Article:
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    Tuesday, January 29, 2013

    By Helene "Night Train" Gresser

    Okay, so I completely forgot to post last week. Sometimes I forget what day of the week it is. I work many jobs, and often on the weekends, and I don’t have a 9 to 5 office job, so I will completely lose track of the days, especially lately. That is me.

    I am usually a night person. My mind tends to wake up around 10 p.m., and I want to get dressed up and go somewhere. I used to go to the fabled Elaine’s after midnight, because my fellow night-owls congregated there, and staying up until 3 or 4 a.m. and then going to the diner for corned beef hash and eggs was a normal routine. Now Elaine’s is no longer, and I now live in Bushwick, and I am getting restless and anxious at night. I can’t wander the neighborhood, as I used to do when I lived on Madison Avenue on the upper east side of Manhattan. I can’t go to my 24-hour deli and get a snack and sit on the bench outside my building smoking and drinking coffee as I watch the sky get lighter and the hospital folk walk to work.  My new neighborhood is dark and deserted of nightfolk and not a safe place to wander aimlessly.

    Last night, after an exhausting shift of tending bar, I felt the pressures building again – I want to go do something fun, talk to somebody, but where? I should save money. I am losing out on life. Stupid money. Stupid career choices. I hate this shit. – all the dark thoughts. I contemplated taking a break from performing comedy. I thought of leaving New York.  I wondered if I should just find a fucking office job with benefits and two weeks paid vacation and have some financial stability. This thought makes me even darker.

    I get home to my rented room, and my roomies are already in bed, though it is not yet 11:30 p.m. I resist the urge to call or text the guy I’ve been seeing (I need to stop calling him My Guy – he is not My Guy. If I am not His Girl, he cannot be My Guy.) I want to have somebody to talk to before I go to bed. Someone to laugh with.

    I am built for performing. Theater people, comics – we are night folk. We thrive on the community of weirdos and misfits and Charlie-in-the-Boxes so we have decided to forgo security and 401K accounts and “normal” lives. It’s not the applause and laughter that we crave – it’s our fellow weirdos. When it is midnight and I am sitting on my bed, I cannot bear the thought of turning off the light and going to sleep. Alone. With my thoughts. I have been this way my whole life. As a small child, I’d get out of bed and snuggle next to my mom and watch Johnny Carson and Dick Cavett and Tom Snyder and eat Ritz crackers with tuna salad out of a big bowl. Wide awake. Getting up early - for school, for college classes, for a 9 to 5 job – does not sit well with me.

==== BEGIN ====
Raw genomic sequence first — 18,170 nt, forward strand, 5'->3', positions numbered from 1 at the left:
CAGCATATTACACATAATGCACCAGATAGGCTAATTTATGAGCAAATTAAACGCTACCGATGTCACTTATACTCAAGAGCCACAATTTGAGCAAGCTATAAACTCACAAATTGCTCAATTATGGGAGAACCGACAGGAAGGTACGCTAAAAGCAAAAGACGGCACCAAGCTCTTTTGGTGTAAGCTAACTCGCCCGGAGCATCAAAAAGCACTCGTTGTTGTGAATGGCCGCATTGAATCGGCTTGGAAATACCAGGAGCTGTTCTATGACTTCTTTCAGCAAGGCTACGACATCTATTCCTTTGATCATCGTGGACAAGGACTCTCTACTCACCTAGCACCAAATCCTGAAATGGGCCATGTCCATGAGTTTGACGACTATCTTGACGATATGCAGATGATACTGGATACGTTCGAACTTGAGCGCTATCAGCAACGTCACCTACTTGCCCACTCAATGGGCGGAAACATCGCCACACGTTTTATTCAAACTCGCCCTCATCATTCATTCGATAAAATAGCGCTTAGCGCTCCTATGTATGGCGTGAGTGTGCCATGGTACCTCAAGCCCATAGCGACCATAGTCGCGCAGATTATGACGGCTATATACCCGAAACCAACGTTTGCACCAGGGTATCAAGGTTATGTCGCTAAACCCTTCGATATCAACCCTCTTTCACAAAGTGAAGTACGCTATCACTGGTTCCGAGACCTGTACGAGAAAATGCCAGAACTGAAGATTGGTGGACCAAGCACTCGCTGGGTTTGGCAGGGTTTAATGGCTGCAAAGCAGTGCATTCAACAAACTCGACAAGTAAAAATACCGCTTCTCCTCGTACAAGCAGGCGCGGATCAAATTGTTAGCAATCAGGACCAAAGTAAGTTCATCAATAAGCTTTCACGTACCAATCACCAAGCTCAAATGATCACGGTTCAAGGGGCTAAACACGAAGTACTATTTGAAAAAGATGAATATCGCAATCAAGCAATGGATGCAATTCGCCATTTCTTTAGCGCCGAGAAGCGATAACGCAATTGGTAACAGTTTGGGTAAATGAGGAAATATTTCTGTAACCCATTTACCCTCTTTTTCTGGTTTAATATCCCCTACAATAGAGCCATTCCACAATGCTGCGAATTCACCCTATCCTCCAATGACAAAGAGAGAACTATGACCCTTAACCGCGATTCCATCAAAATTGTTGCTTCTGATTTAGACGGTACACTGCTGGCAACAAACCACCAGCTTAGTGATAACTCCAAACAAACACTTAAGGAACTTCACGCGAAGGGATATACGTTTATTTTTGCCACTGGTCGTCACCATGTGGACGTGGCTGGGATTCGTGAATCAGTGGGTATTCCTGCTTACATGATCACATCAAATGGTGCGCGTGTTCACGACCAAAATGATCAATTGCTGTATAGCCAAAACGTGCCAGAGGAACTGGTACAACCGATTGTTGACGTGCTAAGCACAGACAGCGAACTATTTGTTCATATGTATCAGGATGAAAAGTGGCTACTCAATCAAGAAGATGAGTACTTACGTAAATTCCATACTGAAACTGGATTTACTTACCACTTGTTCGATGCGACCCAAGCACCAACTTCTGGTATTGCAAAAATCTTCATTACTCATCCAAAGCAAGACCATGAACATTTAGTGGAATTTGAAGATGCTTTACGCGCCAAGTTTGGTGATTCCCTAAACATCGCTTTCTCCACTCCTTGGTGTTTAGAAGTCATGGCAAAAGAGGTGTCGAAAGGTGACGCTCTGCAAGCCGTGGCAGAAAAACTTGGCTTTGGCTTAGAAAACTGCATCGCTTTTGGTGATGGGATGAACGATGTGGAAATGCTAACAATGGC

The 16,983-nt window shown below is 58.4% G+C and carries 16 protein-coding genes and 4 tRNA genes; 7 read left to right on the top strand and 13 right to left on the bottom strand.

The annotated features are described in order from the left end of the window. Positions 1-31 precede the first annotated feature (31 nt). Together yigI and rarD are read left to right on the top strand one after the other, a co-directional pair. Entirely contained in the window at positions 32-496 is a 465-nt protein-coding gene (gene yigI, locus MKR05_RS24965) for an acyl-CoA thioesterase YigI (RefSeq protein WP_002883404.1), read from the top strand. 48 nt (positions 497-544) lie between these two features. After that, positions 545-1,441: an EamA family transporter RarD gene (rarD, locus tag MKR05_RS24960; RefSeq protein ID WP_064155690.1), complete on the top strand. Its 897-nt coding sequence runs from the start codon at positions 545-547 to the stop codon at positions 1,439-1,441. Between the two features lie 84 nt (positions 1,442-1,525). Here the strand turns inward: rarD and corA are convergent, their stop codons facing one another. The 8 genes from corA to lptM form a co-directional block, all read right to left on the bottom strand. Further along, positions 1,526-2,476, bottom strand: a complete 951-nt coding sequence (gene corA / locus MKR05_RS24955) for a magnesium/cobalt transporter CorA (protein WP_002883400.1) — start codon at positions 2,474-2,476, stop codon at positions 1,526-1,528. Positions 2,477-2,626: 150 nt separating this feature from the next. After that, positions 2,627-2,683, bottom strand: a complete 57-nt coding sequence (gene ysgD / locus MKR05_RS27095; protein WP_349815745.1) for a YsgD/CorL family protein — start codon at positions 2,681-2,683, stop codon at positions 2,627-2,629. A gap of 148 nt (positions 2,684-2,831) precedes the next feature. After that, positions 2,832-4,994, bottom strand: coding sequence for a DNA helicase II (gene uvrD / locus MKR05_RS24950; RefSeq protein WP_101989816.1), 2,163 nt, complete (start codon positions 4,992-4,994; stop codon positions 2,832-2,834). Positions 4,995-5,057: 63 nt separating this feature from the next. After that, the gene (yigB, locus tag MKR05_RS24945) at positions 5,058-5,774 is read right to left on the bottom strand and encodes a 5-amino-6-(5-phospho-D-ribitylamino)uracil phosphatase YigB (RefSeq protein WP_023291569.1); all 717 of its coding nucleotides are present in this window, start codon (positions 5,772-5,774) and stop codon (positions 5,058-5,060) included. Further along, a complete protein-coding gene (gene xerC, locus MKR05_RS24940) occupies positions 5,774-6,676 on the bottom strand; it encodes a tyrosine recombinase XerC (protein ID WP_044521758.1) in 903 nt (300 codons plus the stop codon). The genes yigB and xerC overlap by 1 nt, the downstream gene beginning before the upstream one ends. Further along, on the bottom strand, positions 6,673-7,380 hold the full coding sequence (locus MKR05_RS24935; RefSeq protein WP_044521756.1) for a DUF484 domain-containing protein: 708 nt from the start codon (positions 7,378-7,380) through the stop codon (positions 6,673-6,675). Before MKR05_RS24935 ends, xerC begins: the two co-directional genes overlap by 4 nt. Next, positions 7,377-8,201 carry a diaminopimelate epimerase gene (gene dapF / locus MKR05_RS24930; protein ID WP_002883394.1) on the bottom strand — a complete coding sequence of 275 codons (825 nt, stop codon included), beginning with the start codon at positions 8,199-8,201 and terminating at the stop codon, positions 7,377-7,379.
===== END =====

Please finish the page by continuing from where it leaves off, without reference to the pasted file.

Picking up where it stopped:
It’s been troublesome to have this late-night anxiety settling in. In my old apartment, I could turn on the TV, surf the net, and rearrange my shit. Now I don’t have a TV, the internet is boring me, and I am devouring books, but my stomach is in knots and my brain is racing. I cannot wait for it to be light outside. I am a vampire, but the light of day changes me into a calmer person. I regain hope, feel like things will work out, and stop the self-flagellation. But it is dark outside as I write this. That weird nausea is tickling my stomach once again.

    I have an offer to do a set this Friday.  I should just do it, despite this urge to stop for a while.  I don’t know if I am funny anymore. That’s usually when my best sets occur. When I am in the darkest of places, alone, flailing, sick inside – I can climb on that little stage and grab the mic and something comes out of me that I wasn't planning. It just happens. It might be the train ride to the venue, the text I just received, the way a beer was served to me right before I walk into the room. It might happen as I walk up to the stage – a sound, a thought, a new audience member entering the darkness to sit and watch the freak show.

    We few, we happy few.  I smoked all my ciggies and it's past midnight. I may just have to go for a stroll here in my deserted neighborhood. 


  2. 4 comments:

    1. Anonymous said...

      That "little stage" exists for everyone, I think. And it's usually not an actual stage. But we put on the demeanor that we need to put on, and we perform, and we smile, and we dance in strange little circles in big places. And if we're lucky, that's just exactly enough to please our internal audience.

    2. thanks for writing. i enjoyed reading. whatever you decide to do with yourself, you are a creative person, and it will express itself some way.

    3. Anonymous said...

      I always feel better after a gig - I would do the Friday show. My Mom even said that to me once, I was complaining, depressed. She told me to go perform, because it always puts me in a better mood.

    4. She So Funny said...

      Great post...and great to see you Friday. Keep laughing about the lips. Happened to me...more than once. ~Samantha

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